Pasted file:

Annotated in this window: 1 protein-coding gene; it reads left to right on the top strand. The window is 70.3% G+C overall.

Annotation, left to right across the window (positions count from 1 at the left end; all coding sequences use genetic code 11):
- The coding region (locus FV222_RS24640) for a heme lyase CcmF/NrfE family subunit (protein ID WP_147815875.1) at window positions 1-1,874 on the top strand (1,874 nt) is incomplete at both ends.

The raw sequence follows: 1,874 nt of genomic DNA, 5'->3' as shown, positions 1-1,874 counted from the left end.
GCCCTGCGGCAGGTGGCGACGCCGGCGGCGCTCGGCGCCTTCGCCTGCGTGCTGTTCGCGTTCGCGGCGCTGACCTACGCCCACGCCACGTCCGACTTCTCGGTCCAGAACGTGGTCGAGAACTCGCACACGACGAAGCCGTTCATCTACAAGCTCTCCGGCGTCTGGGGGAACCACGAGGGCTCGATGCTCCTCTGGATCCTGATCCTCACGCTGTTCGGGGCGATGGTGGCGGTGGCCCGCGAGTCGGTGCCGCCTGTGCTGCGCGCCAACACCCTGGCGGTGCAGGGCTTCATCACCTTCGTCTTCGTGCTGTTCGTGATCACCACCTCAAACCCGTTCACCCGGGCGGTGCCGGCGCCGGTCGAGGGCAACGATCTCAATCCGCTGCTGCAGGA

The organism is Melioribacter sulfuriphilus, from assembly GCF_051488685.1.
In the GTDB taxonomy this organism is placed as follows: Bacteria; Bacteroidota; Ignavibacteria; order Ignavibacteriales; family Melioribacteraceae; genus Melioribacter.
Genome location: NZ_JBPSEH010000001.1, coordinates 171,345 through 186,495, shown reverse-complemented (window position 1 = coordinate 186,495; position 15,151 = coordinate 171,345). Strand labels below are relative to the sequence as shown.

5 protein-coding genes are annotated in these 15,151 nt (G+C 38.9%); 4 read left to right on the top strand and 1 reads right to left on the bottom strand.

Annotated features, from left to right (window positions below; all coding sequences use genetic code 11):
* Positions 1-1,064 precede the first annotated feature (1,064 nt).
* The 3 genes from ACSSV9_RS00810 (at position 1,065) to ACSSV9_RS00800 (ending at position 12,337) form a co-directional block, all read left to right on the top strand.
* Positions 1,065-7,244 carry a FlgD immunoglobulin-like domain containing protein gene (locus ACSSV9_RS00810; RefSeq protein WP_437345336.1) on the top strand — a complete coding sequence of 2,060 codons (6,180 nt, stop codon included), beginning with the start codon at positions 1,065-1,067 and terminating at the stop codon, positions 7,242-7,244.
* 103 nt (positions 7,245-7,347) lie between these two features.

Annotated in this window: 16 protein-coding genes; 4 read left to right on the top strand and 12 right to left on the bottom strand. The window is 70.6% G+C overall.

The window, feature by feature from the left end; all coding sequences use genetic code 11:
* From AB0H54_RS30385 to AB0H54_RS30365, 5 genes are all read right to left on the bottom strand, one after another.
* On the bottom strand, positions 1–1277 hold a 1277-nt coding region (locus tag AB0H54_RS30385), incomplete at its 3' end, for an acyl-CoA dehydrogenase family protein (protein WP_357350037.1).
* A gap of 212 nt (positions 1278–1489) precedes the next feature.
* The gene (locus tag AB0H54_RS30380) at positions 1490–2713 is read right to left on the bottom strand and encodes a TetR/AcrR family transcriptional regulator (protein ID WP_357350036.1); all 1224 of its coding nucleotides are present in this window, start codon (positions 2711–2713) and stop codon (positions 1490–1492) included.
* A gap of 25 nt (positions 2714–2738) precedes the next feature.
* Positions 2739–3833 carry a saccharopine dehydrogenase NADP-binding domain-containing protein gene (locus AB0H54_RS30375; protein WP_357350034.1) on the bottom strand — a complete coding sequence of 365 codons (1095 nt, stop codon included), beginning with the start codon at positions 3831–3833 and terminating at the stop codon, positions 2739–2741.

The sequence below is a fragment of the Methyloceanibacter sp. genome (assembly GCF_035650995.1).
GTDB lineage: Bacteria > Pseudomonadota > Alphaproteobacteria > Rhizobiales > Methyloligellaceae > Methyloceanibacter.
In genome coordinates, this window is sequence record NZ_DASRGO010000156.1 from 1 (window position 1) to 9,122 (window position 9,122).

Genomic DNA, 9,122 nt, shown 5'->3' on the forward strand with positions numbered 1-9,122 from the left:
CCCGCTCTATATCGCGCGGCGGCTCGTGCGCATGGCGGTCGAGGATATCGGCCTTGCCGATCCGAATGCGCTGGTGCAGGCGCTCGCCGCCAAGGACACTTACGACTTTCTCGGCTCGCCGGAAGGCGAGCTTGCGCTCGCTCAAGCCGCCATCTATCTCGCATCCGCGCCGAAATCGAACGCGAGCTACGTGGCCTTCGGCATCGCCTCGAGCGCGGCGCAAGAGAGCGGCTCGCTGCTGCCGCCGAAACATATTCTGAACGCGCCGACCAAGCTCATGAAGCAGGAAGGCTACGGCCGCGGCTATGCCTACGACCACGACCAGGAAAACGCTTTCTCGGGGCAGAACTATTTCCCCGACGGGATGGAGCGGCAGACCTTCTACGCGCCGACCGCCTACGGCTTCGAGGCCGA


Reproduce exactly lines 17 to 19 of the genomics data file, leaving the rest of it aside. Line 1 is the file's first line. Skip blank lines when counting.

* From AB0H54_RS30385 to AB0H54_RS30365, 5 genes are all read right to left on the bottom strand, one after another.
* On the bottom strand, positions 1–1277 hold a 1277-nt coding region (locus tag AB0H54_RS30385), incomplete at its 3' end, for an acyl-CoA dehydrogenase family protein (protein WP_357350037.1).
* A gap of 212 nt (positions 1278–1489) precedes the next feature.